AIA Tours: land

Ireland’s Ancient East

Tour Dates: August 31-September 13, 2021 (14 days)

Tour Leader(s): Stephen Mandal ,

This journey takes you through the archaeology, history, and landscapes of “Ireland’s Ancient East” from north to south along the east coast of Ireland. After a few gentle days in Dublin, where you will visit the National Museum of Ireland and explore the city, you will head north to explore the various landscapes of Northern Ireland, including Slieve Gullion, the medieval town of Carrickfergus and the UNESCO World Heritage Site at the Giant’s Causeway. From here, journey south to the Boyne Valley, where you will visit, amongst other sites, the UNESCO World Heritage Site of Brú na Bóinne (Newgrange and Knowth), staying in the heart of the valley in the beautiful village of Slane. The next stop on the journey will be inland to the medieval city of Kilkenny. As well as the castle and medieval streetscape of the city, this will serve as a base to explore the wonderful scenery and amazing hidden archaeological gems of the region. Our journey south ends in Wexford and Waterford, where you will enjoy a day at the Irish National Heritage Park and visit your host’s on-going excavation project. Travel in a small group of no more than 12 travelers and enjoy the personal attention and service of a highly respected Irish academic lecturer/host and a charming tour manager/guide, plus several specialist guest experts.

Pricing Per Person (12 nights)

Double occupancy (10-12 participants) $7,945
Single Supplement $1,145

Single room supplement will be charged when requested or required (limited availability). With fewer than 10 participants, a small group surcharge may be added.

Trim Castle, Ireland - AIA Tours, travel with the Archaeological Institute of America

Mound of the Hostages, Hill of Tara- AIA Tours, travel with the Archaeological Institute of America

Glendalough - AIA Tours, travel with the Archaeological Institute of America

Dunluce Castle, Ireland - AIA Tours, travel with the Archaeological Institute of America

Giants Causeway, Northern Ireland - AIA Tours, travel with the Archaeological Institute of America

Temple Bar, Dublin, Ireland - AIA Tours, travel with the Archaeological Institute of America

Itinerary


Tuesday, August 31, 2021: Depart home
Wednesday, September 1: Arrive Dublin, Ireland | National Museum of Ireland | Welcome dinner
Thursday, September 2: Dublin: AM walking tour, PM Trinity College
Friday, September  3: Slieve Gullion, Northern Ireland | Giant’s Ring | Belfast
Saturday, September  4: Carrickfergus | Belfast: Titanic Belfast
Sunday, September  5: Giant’s Causeway | Dunluce Castle | Belfast
Monday, September  6: Slane, Ireland: Hill of Slane
Tuesday, September 7: Brú na Bóinne (Newgrange & Knowth) | Hill of Tara | Boyne Valley Wools | Slane
Wednesday, September 8: Trim Castle | Rock of Dunamace | Kilkenny
Thursday, September 9: Kilkenny: Kilkenny Castle, Medieval Mile Museum | Kells Priory | Kilkenny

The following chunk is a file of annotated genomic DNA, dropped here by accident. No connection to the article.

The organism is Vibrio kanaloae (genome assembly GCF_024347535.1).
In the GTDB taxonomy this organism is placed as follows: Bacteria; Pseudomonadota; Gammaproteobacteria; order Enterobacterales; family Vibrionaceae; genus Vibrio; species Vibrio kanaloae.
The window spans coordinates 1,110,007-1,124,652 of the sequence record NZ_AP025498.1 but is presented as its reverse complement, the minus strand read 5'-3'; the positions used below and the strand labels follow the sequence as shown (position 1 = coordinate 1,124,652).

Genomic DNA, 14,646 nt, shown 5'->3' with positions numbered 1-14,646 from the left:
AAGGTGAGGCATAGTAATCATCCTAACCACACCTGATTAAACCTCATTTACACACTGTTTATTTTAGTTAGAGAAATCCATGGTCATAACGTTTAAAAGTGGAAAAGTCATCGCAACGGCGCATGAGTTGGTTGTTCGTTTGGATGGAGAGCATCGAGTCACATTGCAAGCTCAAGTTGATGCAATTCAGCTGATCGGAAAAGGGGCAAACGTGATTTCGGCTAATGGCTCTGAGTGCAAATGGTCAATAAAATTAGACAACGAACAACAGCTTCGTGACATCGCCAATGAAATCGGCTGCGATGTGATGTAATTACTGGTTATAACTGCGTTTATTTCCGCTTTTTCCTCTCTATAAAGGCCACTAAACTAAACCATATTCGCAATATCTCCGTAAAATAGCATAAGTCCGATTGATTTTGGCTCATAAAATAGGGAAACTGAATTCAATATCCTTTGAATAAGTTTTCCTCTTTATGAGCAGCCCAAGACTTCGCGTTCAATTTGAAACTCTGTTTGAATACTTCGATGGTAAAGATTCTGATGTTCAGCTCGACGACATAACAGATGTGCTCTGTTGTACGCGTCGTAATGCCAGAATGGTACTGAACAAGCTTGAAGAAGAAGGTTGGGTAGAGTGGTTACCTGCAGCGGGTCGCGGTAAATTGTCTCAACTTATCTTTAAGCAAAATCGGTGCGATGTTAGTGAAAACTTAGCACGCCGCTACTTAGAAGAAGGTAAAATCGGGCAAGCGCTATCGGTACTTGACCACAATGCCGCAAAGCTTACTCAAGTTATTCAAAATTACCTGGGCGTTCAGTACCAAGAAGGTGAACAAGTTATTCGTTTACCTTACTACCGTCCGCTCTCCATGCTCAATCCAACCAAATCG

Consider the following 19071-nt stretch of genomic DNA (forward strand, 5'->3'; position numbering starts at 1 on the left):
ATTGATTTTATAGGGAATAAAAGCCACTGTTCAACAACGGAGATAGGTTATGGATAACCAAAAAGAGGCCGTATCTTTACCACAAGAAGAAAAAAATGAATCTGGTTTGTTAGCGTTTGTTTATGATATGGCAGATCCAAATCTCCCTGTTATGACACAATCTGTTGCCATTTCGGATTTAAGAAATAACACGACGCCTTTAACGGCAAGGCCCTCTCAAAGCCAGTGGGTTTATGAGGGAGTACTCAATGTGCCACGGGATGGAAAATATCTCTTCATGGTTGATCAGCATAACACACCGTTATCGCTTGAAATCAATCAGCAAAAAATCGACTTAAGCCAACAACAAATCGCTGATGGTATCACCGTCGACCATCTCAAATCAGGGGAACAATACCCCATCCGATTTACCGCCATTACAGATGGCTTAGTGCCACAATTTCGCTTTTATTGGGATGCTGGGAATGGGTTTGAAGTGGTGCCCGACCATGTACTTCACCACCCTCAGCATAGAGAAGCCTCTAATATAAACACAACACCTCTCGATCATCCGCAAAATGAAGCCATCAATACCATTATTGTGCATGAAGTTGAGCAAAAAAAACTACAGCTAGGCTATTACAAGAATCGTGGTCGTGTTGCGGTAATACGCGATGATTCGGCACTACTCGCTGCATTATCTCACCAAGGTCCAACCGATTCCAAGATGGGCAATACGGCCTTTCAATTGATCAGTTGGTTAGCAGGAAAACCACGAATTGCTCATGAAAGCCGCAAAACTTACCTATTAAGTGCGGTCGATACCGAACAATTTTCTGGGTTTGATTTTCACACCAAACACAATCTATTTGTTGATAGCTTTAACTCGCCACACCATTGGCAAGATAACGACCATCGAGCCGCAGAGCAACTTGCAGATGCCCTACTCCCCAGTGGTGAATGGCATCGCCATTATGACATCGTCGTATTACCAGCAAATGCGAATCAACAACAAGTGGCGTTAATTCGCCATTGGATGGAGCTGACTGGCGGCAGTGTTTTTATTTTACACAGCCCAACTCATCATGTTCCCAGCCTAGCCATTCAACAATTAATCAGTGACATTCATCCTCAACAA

Friday, September 10: Knockroe | Kilmogue portal dolmen | Waterford | Hook Lighthouse | New Ross
Saturday, September 11: Ferrycarrig: Irish National Heritage Park, Carrick Ringwork excavation | New Ross
Sunday, September 12: Glendalough | Killiney, Dublin | Farewell dinner
Monday, September 13: Fly home

 

View Detailed Itinerary

(B)= Breakfast, (L)= Lunch, (R)= Reception, (D)= Dinner

Tuesday, August 31, 2021: Depart home
Depart the U.S. on independent flights to Dublin.

Wednesday, September 1: Arrive Dublin, Ireland | National Museum of Ireland | Welcome dinner
Upon arrival at Dublin Airport (DUB), you will be met and transferred as a group (time TBD) to our hotel. After a light lunch, take a private, guided tour of the National Museum of Ireland with the museum’s former Assistant Keeper, Eamonn (Ned) Kelly. Of particular note in the collections are the Broighter Hoard, Tara Brooch, Ardagh Chalice, Derrynaflan Hoard, and a number of bog bodies. Gather this evening for a welcome talk by our hosts, a reception, and dinner. Overnight at the 4-star Herbert Park Hotel for two nights. (L,R,D)

Thursday, September 2: Dublin: AM walking tour, PM Trinity College
Founded as a Viking settlement, the Kingdom of Dublin became Ireland’s principal city following the Norman invasion in the late 12th century. This morning we take a guided walking tour of the city center, with its narrow, winding streets and mostly 18th– and 19th-century Georgian and Victorian architecture, passing key buildings and vistas that help bring the city’s history to life. After lunch (under your own arrangements) we reconvene to visit Trinity College and see the famous 9th-century Book of Kells that is on exhibit in the 18th-century library. Before dinner at our hotel this evening, our host will give a lecture on the Irish landscape and history. (B,D)

Friday, September 3: Slieve Gullion, Northern Ireland | Giant’s Ring | Belfast
Depart Dublin and start our journey northwards, stopping for a walk to the beautiful Slieve Gullion along the way. Slieve Gullion is a volcanic mountain with a height of 573 meters (1,880 ft). At the summit is a small lake and two Neolithic passage tombs, the highest surviving monuments of this type in Ireland. Slieve Gullion appears in Irish mythology, where it is associated with Fionn mac Cumhaill and Cú Chulainn. After lunch we continue driving northeast to the capital city of Belfast and check-in to our hotel in the heart of the city’s Titanic Quarter. Set out for an afternoon visit to the spectacular Giant’s Ring, a circular enclosure that is 6.9 acres and surrounded by an 11-foot-high, earthwork bank, and then return to Belfast, where we have dinner this evening. Overnight at the 4-star Titanic Hotel Belfast for three nights. (B,L,D)

Saturday, September 4: Carrickfergus | Belfast: Titanic Belfast
This morning drive the short distance to the walled medieval town of Carrickfergus. The name of the town translates as ‘rock of Fergus’ and it is believed to have gotten its name from Fergus Mór (Fergus the Great), the legendary king of Dál Riata. Carrickfergus came to prominence as a town shortly after 1170, when Anglo-Norman knight John de Courcy invaded Ulster, established his headquarters in the area and built Carrickfergus Castle. The castle, which is the most prominent landmark of Carrickfergus, is widely known as one of the best-preserved Norman castles in Ireland. Visit the castle and explore the town. Return to our hotel in Belfast and enjoy an independent lunch at a local restaurant. This afternoon we walk across the way to the Titanic Belfast, a visitor center at the head of the slipways where the Titanic was built and launched. It features nine interactive galleries focused on the “Titanic Experience,” including a collection of artifacts from the ship itself. Dinner and the evening are at leisure. (B)

Sunday, September 5: Giant’s Causeway | Dunluce Castle | Belfast